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How Indie Games Get Made

How Indie Games Get Made Returns With the Story of Swimsanity

How Indie Games Get Made has launched! Or it’s back — if you knew about the podcast last year when we released the first episode! The most important thing to know: We are here with 37 new minutes of narrative nonfiction audio about brothers Khalil and Ahmed Abdullah and the 10-plus-year journey it took them to release their passion project, a multiplayer underwater shooter called Swimsanity. If you want to learn about how to play the game, we suggest you go here.

You can listen to the new How Indie Games Get Made episode in the embedded player below. Or you can click one of the links under the player to listen using your favorite podcast app.

Listen on: RadioPublic | Apple Podcasts| Spotify | Google Podcasts | Amazon Podcasts | Stitcher| TuneIn | RSS

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How Indie Games Get Made is co-hosted by me, Dylan Martin, and my wife, Stephanie MacDonald, and we started this podcast a year ago with the goal of using audio storytelling to shine a light on the challenges and triumphs independent developers face in making games.

We only released one episode last year because, well, it takes a lot of work to interview subjects, write a script, record narration and then meticulously edit audio into something that is entertaining and insightful to listen to. And like many other people, we were fairly stressed out by the pandemic and the election by the time the first episode came out. It was just too much for us to do this on our own.

Then in June of this year, I received an email asking me if I was working on any projects. It was from Caro Murphy, executive director of BostonFIG, the Boston-based nonprofit that puts on an annual indie game convention that was originally known as the Boston Festival of Indie Games. I had met Caro when I was covering the tech industry in Boston several years ago, and Stephanie and I interviewed them when we ran a Boston video game industry podcast called BosBattle.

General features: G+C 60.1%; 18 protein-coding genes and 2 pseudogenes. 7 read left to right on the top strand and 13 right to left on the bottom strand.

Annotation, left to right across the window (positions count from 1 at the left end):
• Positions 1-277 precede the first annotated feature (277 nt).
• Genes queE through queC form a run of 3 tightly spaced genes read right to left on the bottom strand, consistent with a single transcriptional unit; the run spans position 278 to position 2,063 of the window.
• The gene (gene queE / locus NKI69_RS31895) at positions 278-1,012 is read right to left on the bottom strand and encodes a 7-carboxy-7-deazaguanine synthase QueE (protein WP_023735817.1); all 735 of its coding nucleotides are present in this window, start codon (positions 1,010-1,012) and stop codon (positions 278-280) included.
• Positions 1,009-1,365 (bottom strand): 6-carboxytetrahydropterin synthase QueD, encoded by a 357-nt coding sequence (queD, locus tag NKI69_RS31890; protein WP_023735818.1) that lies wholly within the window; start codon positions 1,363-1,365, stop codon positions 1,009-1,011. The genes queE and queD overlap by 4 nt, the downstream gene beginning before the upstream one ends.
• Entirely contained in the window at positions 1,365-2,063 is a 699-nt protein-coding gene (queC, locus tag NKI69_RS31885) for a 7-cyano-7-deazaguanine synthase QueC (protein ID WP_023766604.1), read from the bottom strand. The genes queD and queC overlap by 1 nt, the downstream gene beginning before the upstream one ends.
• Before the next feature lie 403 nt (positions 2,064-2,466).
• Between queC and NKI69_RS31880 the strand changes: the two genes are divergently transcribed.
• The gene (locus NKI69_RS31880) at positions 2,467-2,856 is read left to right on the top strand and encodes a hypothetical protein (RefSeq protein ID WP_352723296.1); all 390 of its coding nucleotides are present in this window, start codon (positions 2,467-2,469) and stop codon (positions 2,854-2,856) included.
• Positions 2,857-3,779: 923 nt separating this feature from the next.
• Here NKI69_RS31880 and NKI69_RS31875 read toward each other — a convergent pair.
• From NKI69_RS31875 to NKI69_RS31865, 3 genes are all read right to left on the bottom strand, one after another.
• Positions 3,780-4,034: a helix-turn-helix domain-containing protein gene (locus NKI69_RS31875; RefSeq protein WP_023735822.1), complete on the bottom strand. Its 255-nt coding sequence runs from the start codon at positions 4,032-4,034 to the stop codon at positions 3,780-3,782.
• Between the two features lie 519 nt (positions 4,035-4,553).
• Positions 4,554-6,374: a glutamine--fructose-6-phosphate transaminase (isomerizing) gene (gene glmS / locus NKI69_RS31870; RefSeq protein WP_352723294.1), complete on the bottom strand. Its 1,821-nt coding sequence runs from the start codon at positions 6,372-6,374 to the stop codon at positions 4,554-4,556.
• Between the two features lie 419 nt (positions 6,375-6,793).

I told Caro about the difficulties of working on How Indie Games Get Made when it was just me and Stephanie and how I would love to figure out how to make it work one day. That’s when Caro responded, essentially saying, “What if we gave you the resources, including an audio editor, to make this podcast a sustainable endeavor?”

It was an email I had never expected to receive in my life. I have been a professional journalist for a little over nine years, but I have only worked on small audio projects over the past decade or so despite having long-held aspirations to work in radio and/or podcasting.

So I obviously responded with an emphatic “yes!” to everything Caro was saying, and just like that, How Indie Games Get Made had the official support of BostonFIG. This means, crucially, paying Stephanie and I for our work but also paying someone else, the talented Derrick Vaylen, to do the audio editing so that we can more easily produce episodes on a regular cadence. BostonFIG is also giving us a much-needed boost across its marketing channels, and IndieCade is helping in this area too.

The important thing to know is that while BostonFIG is footing the bill to pay us at first, we will need listener support to really make this a sustainable effort, which is why we are launching a Patreon page. If you like what you hear, we hope you’ll go there and become a patron.

So what does this look like moving forward?

We will start with releasing one episode a month, starting with the Swimsanity episode. But we hope over time that we can build enough support through Patreon to begin producing multiple episodes a month and maybe do even more.

We have several goals with the podcast: to make something that is equally entertaining and insightful, to shine a light on a diverse web of lesser-known creators, to make something that is accessible and not overly technical, to create a greater understanding of the different kinds of issues developers face, and to make something that will last.

Now you may be thinking, “Hey, I think I have a pretty interesting story about my game development journey!” That’s great, because we are constantly on the lookout for future story ideas, and you could be one of them. Until I get a better email address set up, you can send me a pitch for your story at dylanmartin89 [at] gmail [dot] com.

We are very excited to get started again, and we are forever grateful to Caro and BostonFIG for making this actually feel possible now.

Now for the real work to begin.

By Dylan Martin

Tech writer at BostInno.com.